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How Verbal Instructions Can Make You A Better Athlete | Performance Ground
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How Verbal Instructions Can Make You A Better Athlete

verbal instructions to become a better athlete

How Verbal Instructions Can Make You A Better Athlete

Coaches use verbal instruction predominantly to inform an athlete on what needs to be achieved on the next rep or movement and technical changes that need to be addressed to improve performance. A good coach can use these verbal instructions during practice and in competitive situations and create a focus for the athlete, aiming towards a desired outcome. If the instructions are not clear to the athlete, complicated or inaccurate, these instructions are open to interpretation and can result in an undesired outcome like missing a kick, missing a lift or worse, physical injury.


This sport psychology also has its uses in the gym and can help you or your athletes to perform tasks autonomously rather than having to think about every minute detail of the task.

During a task, your attention can be directed in one of three ways;


  • When you use an internal focus of attention you are thinking of something within your body, often a muscle or a part of the body.


  • When you use an external focus of attention you are thinking of the outcome of the movement rather than the movement its self.


  • When your attention is neither internal nor external during the task at hand. You could be thinking about something completely irrelevant.

How often do you hear someone in the gym say; “tense your abs”, “squeeze your glutes” or “feel that in your chest?” These types of cues direct the athlete’s attention internally and can actually inhibit performance. Unless the athlete knows exactly what the coach/personal trainer means and can create these small changes, these internal instructions can become confusing and jeopardize performance of the task.

Imagine that you are in the Olympic Javelin final and your coach says “think about flicking your wrist when you throw”, instead of thinking about the timing, trajectory or flight you would have been distracted from the outcome of the task because you are focused on flicking your wrist. (Forgive me, I’m not a throws coach, this is just an example.)

I’ll give another example that might relate to a few more of our readers; you are performing a back squat in the gym and your coach tells you to engage your quads and push your knees forward as you rise from the squat. I hear this a lot when the athlete’s hips rise early in the ascent. Again this is an internal cue and causes the athlete to think directly about what their body is doing. Instead an external cue might be “imagine there is a piece of string connected to the bar and somebody is pulling you straight up”. This alternative cue directs the athlete’s attention to the task, to stand straight up. To do this, they may have needed to engage their quads and push their knees forward, however the athlete didn’t have to think about those instructions directly.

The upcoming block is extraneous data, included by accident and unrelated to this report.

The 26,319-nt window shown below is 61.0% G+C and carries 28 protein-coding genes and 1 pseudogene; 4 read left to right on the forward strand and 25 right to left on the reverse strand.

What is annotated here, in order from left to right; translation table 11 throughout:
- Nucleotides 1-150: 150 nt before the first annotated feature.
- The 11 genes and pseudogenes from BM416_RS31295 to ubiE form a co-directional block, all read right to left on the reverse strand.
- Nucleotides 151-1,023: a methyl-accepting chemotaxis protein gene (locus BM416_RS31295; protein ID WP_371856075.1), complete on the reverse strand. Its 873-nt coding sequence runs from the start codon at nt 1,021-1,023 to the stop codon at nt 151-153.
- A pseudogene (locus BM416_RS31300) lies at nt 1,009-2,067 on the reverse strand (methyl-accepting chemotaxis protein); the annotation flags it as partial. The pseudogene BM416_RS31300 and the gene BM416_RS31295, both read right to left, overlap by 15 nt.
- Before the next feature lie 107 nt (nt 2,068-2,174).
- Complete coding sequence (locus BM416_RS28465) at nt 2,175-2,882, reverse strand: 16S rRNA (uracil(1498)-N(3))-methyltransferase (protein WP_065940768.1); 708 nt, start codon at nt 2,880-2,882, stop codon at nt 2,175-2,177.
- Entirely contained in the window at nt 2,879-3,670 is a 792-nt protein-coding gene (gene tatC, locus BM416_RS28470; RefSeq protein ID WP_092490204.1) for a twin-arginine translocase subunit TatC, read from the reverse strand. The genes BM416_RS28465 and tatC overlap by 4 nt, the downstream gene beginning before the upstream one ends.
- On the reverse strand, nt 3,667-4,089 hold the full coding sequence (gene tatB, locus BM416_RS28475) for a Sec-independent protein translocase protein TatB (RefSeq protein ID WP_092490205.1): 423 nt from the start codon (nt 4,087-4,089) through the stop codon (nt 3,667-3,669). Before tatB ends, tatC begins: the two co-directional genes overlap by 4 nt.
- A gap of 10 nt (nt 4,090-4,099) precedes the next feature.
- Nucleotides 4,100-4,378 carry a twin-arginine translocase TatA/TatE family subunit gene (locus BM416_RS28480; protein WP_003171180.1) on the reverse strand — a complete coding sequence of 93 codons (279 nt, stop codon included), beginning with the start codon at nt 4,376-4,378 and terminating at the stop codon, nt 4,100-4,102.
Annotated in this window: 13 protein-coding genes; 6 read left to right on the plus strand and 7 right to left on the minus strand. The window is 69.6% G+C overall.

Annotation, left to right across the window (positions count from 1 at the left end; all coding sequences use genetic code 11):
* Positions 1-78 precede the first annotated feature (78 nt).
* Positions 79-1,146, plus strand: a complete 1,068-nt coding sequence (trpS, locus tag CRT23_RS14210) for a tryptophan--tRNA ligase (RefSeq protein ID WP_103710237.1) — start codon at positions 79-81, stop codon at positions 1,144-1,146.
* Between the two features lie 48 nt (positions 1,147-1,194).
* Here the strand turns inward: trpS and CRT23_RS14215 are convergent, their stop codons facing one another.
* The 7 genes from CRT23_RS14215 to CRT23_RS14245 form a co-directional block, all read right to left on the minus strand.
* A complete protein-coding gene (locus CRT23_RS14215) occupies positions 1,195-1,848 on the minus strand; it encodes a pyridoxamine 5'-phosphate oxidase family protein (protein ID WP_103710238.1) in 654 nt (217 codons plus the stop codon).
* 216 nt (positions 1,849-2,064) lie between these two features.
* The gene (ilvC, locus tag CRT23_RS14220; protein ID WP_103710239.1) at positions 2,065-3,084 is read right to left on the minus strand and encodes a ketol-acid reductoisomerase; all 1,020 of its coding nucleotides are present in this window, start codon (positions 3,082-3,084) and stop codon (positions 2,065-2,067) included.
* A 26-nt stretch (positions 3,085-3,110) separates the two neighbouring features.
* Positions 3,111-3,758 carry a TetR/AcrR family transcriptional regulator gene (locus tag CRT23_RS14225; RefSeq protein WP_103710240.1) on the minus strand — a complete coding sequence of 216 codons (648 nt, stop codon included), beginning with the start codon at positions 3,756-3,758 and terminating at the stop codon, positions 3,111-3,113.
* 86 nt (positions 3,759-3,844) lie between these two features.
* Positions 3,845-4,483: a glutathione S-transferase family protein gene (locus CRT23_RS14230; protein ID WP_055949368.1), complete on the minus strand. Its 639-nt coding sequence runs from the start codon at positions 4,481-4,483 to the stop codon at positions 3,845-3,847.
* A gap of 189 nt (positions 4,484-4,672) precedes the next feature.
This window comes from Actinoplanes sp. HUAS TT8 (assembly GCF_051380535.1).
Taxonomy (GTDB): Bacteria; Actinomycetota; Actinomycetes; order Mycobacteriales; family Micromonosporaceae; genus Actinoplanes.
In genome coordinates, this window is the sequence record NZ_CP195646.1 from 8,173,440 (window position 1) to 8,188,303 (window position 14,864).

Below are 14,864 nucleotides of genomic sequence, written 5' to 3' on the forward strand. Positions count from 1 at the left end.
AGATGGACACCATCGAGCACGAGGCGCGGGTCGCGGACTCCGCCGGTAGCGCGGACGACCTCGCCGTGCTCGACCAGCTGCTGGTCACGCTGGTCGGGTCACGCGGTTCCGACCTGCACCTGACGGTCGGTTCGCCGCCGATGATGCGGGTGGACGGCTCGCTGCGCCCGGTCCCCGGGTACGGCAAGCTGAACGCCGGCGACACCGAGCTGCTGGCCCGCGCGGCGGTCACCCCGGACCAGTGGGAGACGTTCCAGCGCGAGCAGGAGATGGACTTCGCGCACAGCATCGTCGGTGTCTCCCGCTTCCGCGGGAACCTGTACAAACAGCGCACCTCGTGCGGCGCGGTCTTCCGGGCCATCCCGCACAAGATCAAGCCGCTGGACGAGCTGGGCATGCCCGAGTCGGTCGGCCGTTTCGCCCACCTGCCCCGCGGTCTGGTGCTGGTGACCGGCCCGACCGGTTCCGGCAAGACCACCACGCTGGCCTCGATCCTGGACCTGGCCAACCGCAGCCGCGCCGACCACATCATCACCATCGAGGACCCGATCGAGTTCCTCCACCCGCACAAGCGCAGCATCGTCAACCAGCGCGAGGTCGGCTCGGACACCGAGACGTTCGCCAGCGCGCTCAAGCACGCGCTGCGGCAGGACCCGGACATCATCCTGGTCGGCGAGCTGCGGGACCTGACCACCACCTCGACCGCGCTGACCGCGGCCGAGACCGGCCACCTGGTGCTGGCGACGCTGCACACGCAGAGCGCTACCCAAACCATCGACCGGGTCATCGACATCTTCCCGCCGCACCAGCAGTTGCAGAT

Internal cues can have their uses and positioning for movements may require an athlete to think about what their limbs are doing or what is actually happening during the movements. But! The majority of the time, these small cues are used to influence the outcome and can be avoided.

So whether you are an athlete or just a regular gym goer’, the next time you are performing a lift or a movement in the gym, just take a second and have a think about where you are going to focus your attention. Try and think about the outcome of the task and what you are trying to achieve rather than what is required to perform the task its self.

If you are a coach, I employ you to think about the cues that you are using during your coaching, are you sending the athletes focus towards them self or towards the outcome? If you are using internal cues, take a step back and think about the outcome these cues are designed to accomplish and create some alternative cues, which direct an external focus of attention.

Ashley Capewell